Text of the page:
Since December 2019, when US sanctions were imposed on companies involved in the construction of the Nord Stream 2 gas pipeline, the finalisation of the project has been frozen. It has been said that the sanctions added another major reason for cleavage between the EU and US… but did they?
Despite the comments of Heiko Maas, Germany’s foreign minister, who said that the US should not get involved in the EU’s energy policy, the more you head towards the EU eastern borders the more you hear that Nord Stream 2 is primarily a security issue. And given that security is in play (whether we – the EU member states – like it or not), the US – as the lead country of NATO – has a great deal to say.
Anyhow, there is also pressure from Germany’s partner in the EU-tandem – France. At the beginning of 2019, the French president, Emmanuel Macron, expressed his concerns over the project. As result of subsequent negotiations, the exclusive conditions for the pipeline in the EU Gas Directive, advocated by the German government, were limited.
The Ukraine factor
Moscow will not give up trying to implement its strategic goal, which is to finish the Nord Stream 2 project, and the Akademik Cherskiy, a Russian pipe-layer that is supposed to complete Nord Stream 2 pipeline, entered the Baltic Sea last week.
The pipeline is meant to stop transit of the Russian gas through Ukraine, which is – as the management of Russian energy giant Gazprom has suggested many times – one of the main objectives of Moscow’s energy policy. The current contract for gas transit through Ukraine expires in five years. Moscow wants to significantly reduce or eliminate transit through Ukraine after this period, while the Ukrainian transmission network requires the transmission of a minimum of 30–40 billion m3 of gas to remain operational.
A significant reduction in transit volume decreases Russia’s dependence on Ukraine’s gas transit network. It will allow Russia to dictate strict terms of energy supply to Ukraine, as the Ukrainian gas infrastructure is limited and Russia remains its main supplier. Russia will thus gain a strong impact on the Ukrainian budget as is already the case with its oil exports to Belarus. Above all, without sufficient EU and US support for infrastructural gas projects of Ukraine, it is a clear signal of a lack of solidarity with a country suffering from Russia’s ongoing military aggression. This signal may be read by Russia as a silent agreement on further destabilisation of Ukraine.
Poland, known for its explicit “no” to the project since Nord Stream was first proposed, is less and less a part of the game. With its recently built LNG terminal and soon to be built Baltic Pipe (both with major support from the EU), the country will be able to secure alternative gas supplies in case of Russian gas supply interruptions. This will allow Poland to solve its main problem – the monopolistic position of Russia as virtually the only available gas supplier. The ability to buy gas at market-based prices is something Polish consumers have been waiting for for a long time. In this context the primary concern of Poland becomes its eastern (and southern) neighbours and their exposure to a potential gas crisis.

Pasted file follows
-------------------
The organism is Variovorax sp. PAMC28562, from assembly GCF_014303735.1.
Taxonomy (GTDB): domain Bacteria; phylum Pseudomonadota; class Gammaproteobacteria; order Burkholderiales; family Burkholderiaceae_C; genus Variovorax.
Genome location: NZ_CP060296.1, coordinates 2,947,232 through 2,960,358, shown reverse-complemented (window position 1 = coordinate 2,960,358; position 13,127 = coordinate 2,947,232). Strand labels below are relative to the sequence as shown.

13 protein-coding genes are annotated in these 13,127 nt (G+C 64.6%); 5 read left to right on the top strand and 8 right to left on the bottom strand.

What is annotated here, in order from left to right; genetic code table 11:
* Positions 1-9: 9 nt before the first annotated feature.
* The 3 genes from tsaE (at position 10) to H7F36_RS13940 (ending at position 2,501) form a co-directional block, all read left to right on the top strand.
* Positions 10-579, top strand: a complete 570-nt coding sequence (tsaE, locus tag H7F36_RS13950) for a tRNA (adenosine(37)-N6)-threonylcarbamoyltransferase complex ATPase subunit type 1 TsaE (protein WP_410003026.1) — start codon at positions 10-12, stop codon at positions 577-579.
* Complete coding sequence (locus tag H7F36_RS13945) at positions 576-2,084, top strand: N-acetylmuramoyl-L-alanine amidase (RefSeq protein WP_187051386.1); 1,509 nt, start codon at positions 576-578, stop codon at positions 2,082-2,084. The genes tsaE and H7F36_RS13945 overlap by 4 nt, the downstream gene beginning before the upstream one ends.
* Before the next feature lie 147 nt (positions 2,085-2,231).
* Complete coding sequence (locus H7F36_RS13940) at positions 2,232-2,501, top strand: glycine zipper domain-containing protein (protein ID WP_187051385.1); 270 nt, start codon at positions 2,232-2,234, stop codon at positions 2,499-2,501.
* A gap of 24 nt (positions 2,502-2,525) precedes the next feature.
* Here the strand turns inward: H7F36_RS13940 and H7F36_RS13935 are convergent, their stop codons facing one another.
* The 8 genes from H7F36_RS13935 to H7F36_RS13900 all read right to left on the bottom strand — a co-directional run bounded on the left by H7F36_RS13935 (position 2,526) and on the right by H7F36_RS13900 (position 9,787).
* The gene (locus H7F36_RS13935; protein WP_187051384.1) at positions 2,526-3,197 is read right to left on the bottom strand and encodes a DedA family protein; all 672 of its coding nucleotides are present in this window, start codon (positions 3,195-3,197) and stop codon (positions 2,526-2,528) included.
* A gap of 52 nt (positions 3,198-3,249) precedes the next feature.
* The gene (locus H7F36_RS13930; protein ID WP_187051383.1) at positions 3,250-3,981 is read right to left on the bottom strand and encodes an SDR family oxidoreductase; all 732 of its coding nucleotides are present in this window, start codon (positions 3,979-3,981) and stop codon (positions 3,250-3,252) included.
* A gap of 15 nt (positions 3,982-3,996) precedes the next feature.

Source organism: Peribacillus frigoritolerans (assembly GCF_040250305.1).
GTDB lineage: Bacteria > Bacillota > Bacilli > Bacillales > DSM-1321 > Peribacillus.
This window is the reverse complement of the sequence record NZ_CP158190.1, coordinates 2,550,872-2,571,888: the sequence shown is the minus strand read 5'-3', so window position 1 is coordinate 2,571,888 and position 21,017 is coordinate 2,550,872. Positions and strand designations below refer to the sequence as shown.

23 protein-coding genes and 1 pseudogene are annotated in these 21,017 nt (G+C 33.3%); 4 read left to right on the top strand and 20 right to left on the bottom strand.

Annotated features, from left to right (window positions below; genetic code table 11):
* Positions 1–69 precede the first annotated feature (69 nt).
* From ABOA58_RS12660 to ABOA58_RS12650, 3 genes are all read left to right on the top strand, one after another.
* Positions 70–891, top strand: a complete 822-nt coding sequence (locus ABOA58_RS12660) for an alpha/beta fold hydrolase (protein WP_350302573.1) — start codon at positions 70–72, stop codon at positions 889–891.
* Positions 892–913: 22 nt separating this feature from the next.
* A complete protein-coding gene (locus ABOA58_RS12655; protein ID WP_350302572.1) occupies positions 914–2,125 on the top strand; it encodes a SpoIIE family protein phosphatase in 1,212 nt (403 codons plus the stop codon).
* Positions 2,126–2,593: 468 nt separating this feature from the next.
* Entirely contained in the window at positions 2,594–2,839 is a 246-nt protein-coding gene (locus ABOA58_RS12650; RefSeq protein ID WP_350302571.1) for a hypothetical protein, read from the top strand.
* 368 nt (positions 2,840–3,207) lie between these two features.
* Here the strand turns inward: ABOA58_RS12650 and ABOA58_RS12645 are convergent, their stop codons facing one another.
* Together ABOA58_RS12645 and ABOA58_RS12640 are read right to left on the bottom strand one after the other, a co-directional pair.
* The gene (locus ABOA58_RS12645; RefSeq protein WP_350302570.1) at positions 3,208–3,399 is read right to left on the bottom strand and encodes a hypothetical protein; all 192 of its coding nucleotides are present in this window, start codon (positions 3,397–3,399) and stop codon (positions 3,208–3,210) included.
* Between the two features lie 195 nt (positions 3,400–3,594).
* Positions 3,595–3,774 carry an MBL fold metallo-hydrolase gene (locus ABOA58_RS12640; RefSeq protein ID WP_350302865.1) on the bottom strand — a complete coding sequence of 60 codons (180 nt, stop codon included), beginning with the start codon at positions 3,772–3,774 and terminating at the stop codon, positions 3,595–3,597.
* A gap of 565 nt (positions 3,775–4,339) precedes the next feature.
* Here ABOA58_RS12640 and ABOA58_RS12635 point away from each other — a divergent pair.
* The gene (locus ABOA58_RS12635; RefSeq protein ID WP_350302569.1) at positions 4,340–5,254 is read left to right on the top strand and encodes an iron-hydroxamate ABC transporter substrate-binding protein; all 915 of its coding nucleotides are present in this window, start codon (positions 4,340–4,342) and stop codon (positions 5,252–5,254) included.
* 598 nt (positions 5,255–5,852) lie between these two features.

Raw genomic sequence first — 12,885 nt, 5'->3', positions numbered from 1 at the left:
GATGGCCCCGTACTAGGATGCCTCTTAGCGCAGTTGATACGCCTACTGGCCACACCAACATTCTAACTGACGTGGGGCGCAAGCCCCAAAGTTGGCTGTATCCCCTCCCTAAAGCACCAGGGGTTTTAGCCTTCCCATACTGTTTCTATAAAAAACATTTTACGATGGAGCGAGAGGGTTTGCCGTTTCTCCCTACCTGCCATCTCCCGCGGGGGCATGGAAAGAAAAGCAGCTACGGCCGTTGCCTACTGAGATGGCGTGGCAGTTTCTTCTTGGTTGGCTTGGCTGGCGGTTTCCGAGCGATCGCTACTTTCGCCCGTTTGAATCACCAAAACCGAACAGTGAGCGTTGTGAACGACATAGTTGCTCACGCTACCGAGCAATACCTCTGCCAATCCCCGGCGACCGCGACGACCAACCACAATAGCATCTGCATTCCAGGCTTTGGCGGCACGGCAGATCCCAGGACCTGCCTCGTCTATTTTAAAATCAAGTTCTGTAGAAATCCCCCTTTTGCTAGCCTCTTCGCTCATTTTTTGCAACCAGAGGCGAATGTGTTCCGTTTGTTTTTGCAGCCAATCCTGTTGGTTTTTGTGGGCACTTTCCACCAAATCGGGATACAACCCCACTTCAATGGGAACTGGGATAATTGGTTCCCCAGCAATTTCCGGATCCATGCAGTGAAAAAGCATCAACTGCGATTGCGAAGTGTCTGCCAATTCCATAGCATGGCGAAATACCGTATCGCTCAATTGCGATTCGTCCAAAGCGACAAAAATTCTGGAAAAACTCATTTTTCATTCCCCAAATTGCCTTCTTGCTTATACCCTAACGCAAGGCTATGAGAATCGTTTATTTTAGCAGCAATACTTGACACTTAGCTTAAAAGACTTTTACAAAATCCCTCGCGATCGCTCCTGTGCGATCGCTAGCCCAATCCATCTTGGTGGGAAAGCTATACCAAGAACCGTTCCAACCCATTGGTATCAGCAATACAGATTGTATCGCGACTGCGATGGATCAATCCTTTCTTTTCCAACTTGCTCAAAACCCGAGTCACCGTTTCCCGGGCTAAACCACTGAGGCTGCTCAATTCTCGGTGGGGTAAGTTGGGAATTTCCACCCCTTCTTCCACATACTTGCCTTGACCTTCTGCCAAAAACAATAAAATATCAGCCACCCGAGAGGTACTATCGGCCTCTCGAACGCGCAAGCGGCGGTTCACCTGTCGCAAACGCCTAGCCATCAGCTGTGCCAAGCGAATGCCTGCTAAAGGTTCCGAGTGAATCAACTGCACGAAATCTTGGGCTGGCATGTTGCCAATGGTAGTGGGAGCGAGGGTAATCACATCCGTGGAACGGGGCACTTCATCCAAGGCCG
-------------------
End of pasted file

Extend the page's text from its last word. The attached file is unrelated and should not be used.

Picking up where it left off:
Yet the security issue is no-longer the EU’s only problem with Nord Stream. Germany, in the name of Energiewende, is moving away from coal and nuclear in favour of renewables, but this is possible only with an increased role for gas. This creates a risk of creating a gas-dependent economy (a gas lock-in): not just in the transition period but rather for the long-term, which is a concern, especially in the context of the EU energy transition.
Gas price reductions on the European market pose a serious challenge for Gazprom, which is the main Russian gas exporter. The ongoing decrease in gas prices is probably a long-term phenomenon. It is not only the result of the crisis caused by the Covid-19 pandemic, but also the increase in US production capacity. It is also a result of a more cautious policy from European countries, which prepared themselves for a possible break down of talks about gas transit through Ukraine by increasing their gas storage. The depth of the reduction of gas prices will be visible in the long run, as gas prices usually react to oil price cuts with some delay.
A significant decrease in gas prices makes Gazprom less prone to use gas as a tool for political pressure on EU countries and will force the company to offer more price flexibility.
However, it seems that the current crisis is also a good time to rethink EU policy towards the Nord Stream 2 project. It is important that the current crisis does not become a period of greater dependence on gas imports from Russia, as a result of reduced gas exploration investments in EU countries.
The EU can use a time of lower gas demand as an opportunity for diversification and ensuring that EU rules are applied to all energy infrastructure. The momentum should be used to make this project subject to the provisions of the amended EU Gas Directive. Also, the Nord Stream 2 project should not be granted EU law exceptions.
The European Commission should fully apply the principle of energy solidarity, taking into account the functioning of the gas market in all member states in its decisions regarding Nord Stream 2.
Jan Strzelecki, research fellow at the Polish Economic Institute, co-authored this article.
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